New sensor detects bird flu in minutes
17 October 2007
A new biosensor developed at the Georgia Tech Research
Institute (GTRI) can detect bird flu (avian influenza) in just minutes. The
biosensor is economical, field-deployable, sensitive to different viral
strains and requires no labels or reagents.
Quick identification of avian
influenza infection in poultry is critical to controlling outbreaks, but
current detection methods can require several days to produce results.
can do real-time monitoring of avian influenza infections on the farm, in
live-bird markets or in poultry processing facilities,” said Jie Xu, a
research scientist in GTRI’s Electro-Optical Systems Laboratory (EOSL).
Worldwide, there are many strains of avian influenza virus that cause
varying degrees of clinical symptoms and illness. In the United States,
outbreaks of the disease — primarily spread by migratory aquatic birds —
have plagued the poultry industry for decades with millions of dollars in
losses. The only way to stop the spread of the disease is to destroy all
poultry that may have been exposed to the virus.
A virulent strain of
avian influenza (H5N1) has begun to threaten not only birds but humans, with
more than 300 infections and 200 deaths reported to the World Health
Organization since 2003. Looming is the threat of a pandemic, such as the
1918 Spanish flu that killed about 40 million people, health officials say.
“With so many different virus subtypes, our biosensor’s ability to detect
multiple strains of avian influenza at the same time is critical,” noted Xu.
A study testing the sensor has been published in the journal Analytical and
“The technology that Georgia Tech developed with
our help has many advantages over commercially available tests — improved
sensitivity, rapid testing and the ability to identify different strains of
the influenza virus simultaneously,” said David Suarez, a collaborator on
the project and research leader of exotic and emerging avian viral diseases
in ARS’ Southeast Poultry Research Laboratory in Athens, Giorgia. Suarez is
providing antibodies and test samples for GTRI’s research.
Jie Xu, a research scientist in the Georgia Tech Research
Institute's Electro-Optical Systems Laboratory,
holds the optical waveguide sensor.
biosensor is coated with antibodies specifically designed to capture a
protein located on the surface of the viral particle. For this study, the
researchers evaluated the sensitivity of three unique antibodies to detect
avian influenza virus.
The sensor uses the interference of light waves, a
concept called interferometry, to precisely determine how many virus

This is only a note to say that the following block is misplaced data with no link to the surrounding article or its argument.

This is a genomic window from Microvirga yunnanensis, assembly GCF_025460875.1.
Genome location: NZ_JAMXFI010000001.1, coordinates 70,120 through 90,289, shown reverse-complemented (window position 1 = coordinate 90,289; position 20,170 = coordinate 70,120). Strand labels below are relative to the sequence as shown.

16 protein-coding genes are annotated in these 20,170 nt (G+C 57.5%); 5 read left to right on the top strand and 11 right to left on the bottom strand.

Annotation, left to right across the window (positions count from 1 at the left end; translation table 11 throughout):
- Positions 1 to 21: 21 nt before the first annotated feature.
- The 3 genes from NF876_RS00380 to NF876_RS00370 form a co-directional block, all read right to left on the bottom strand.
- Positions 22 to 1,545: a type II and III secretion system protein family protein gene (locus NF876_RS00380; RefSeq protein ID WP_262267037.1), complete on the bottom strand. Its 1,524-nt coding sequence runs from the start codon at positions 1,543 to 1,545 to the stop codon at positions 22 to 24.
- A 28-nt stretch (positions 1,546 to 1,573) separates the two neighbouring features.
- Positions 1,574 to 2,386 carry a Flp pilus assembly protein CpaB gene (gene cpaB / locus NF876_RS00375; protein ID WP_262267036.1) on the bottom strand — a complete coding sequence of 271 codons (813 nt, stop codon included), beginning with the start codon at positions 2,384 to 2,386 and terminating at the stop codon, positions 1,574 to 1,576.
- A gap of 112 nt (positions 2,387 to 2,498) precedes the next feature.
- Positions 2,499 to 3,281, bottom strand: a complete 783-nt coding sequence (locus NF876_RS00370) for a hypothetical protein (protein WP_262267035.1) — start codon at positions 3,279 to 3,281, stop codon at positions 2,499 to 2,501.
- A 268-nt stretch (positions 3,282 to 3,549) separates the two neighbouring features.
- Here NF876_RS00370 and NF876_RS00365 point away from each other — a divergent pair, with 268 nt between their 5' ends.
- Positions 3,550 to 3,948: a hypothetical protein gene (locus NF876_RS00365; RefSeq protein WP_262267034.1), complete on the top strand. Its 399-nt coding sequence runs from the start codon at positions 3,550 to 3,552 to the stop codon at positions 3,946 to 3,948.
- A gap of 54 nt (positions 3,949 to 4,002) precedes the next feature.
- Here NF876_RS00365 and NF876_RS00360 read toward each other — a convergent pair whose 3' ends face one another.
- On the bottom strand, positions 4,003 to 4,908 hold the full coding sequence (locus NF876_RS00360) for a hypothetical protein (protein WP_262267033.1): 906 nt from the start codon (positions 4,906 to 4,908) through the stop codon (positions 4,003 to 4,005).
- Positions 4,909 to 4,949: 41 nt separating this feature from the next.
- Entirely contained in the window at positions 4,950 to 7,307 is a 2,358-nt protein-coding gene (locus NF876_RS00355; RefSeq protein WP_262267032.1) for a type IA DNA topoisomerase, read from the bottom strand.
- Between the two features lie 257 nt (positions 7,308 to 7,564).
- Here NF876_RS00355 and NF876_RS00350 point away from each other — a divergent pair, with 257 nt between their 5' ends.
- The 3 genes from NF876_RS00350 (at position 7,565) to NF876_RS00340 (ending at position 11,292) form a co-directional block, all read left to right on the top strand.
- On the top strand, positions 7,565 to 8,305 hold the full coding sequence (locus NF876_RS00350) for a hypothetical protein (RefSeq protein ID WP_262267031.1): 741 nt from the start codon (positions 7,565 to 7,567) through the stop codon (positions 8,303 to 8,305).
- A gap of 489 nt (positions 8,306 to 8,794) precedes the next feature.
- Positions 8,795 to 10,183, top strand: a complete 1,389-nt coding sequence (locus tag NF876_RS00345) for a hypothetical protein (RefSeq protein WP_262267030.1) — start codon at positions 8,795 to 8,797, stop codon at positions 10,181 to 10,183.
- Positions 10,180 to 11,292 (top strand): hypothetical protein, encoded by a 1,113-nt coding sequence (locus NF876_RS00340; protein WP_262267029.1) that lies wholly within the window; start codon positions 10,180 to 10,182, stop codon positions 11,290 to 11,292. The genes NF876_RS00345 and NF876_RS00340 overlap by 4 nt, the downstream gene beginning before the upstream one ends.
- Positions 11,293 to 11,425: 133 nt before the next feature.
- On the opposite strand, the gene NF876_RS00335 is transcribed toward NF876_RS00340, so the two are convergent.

particles attach to the sensor’s surface. More specifically, light from a
laser diode is coupled into an optical waveguide through a grating and
travels under one sensing channel and one reference channel.
Current methods of identifying infected birds include virus
isolation, real-time reverse transcriptase polymerase chain reaction
(RRT-PCR) and antigen capture immunoassays. Virus isolation is a sensitive
technique, but typically requires five to seven days for testing. RRT-PCR is
commonly available in veterinary diagnostic laboratories, but requires
expensive equipment and appropriate laboratory facilities. RRT-PCR can take
as little as three hours to get test results, but routine surveillance
samples are more often processed in 24 hours. The antigen capture
immunoassays can provide rapid test results, but suffer from low sensitivity
and high cost.
New sensor advantages
Beyond the waveguide sensor, the only
additional external components required for field-testing with GTRI’s
biosensor include a sample-delivery device (peristaltic pump), a data
collection laptop computer and a swab taken from a potentially infected
bird. Power is supplied by a nine volt battery and USB connection. The
waveguides can be cleaned and reused dozens of times, decreasing the
per-test cost of the chip fabrication.
Xu and Suarez are currently working
together to test new unique antibodies with the biosensor and to test
different strains. In addition, Xu is reducing the size of the prototype
device to be about the size of a lunchbox and making the computer analysis
software more user-friendly so that it can be field-tested in two years.
“We are continuing our collaboration and have provided additional money to
Georgia Tech to move the project along faster,” added Suarez. “Since this
technology is already set up so that you can use multiple antibodies to
detect different influenza subtypes, we are going to extend the work to
include the H5 subtype.”
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